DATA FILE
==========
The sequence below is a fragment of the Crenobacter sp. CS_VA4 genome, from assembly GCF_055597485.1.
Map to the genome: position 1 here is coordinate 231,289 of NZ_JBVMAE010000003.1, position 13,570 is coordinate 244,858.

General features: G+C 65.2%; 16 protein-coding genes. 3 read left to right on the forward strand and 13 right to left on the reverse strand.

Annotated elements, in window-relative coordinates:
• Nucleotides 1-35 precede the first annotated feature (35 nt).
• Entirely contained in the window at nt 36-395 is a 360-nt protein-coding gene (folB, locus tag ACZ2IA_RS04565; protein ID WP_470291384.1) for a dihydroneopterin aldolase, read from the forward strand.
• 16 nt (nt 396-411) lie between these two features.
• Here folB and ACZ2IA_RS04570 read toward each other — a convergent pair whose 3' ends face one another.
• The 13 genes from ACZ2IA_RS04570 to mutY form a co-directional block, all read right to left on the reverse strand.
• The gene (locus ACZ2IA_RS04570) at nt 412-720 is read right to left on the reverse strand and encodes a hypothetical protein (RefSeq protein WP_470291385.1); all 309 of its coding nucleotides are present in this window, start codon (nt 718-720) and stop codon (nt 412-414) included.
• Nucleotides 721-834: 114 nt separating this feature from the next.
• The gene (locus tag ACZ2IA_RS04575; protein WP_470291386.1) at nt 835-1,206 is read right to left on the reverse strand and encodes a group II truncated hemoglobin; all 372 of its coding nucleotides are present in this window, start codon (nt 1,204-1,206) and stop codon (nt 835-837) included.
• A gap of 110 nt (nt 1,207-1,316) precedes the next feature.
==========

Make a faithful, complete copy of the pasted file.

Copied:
The sequence below is a fragment of the Crenobacter sp. CS_VA4 genome, from assembly GCF_055597485.1.
Map to the genome: position 1 here is coordinate 231,289 of NZ_JBVMAE010000003.1, position 13,570 is coordinate 244,858.

General features: G+C 65.2%; 16 protein-coding genes. 3 read left to right on the forward strand and 13 right to left on the reverse strand.

Annotated elements, in window-relative coordinates:
• Nucleotides 1-35 precede the first annotated feature (35 nt).
• Entirely contained in the window at nt 36-395 is a 360-nt protein-coding gene (folB, locus tag ACZ2IA_RS04565; protein ID WP_470291384.1) for a dihydroneopterin aldolase, read from the forward strand.
• 16 nt (nt 396-411) lie between these two features.
• Here folB and ACZ2IA_RS04570 read toward each other — a convergent pair whose 3' ends face one another.
• The 13 genes from ACZ2IA_RS04570 to mutY form a co-directional block, all read right to left on the reverse strand.
• The gene (locus ACZ2IA_RS04570) at nt 412-720 is read right to left on the reverse strand and encodes a hypothetical protein (RefSeq protein WP_470291385.1); all 309 of its coding nucleotides are present in this window, start codon (nt 718-720) and stop codon (nt 412-414) included.
• Nucleotides 721-834: 114 nt separating this feature from the next.
• The gene (locus tag ACZ2IA_RS04575; protein WP_470291386.1) at nt 835-1,206 is read right to left on the reverse strand and encodes a group II truncated hemoglobin; all 372 of its coding nucleotides are present in this window, start codon (nt 1,204-1,206) and stop codon (nt 835-837) included.
• A gap of 110 nt (nt 1,207-1,316) precedes the next feature.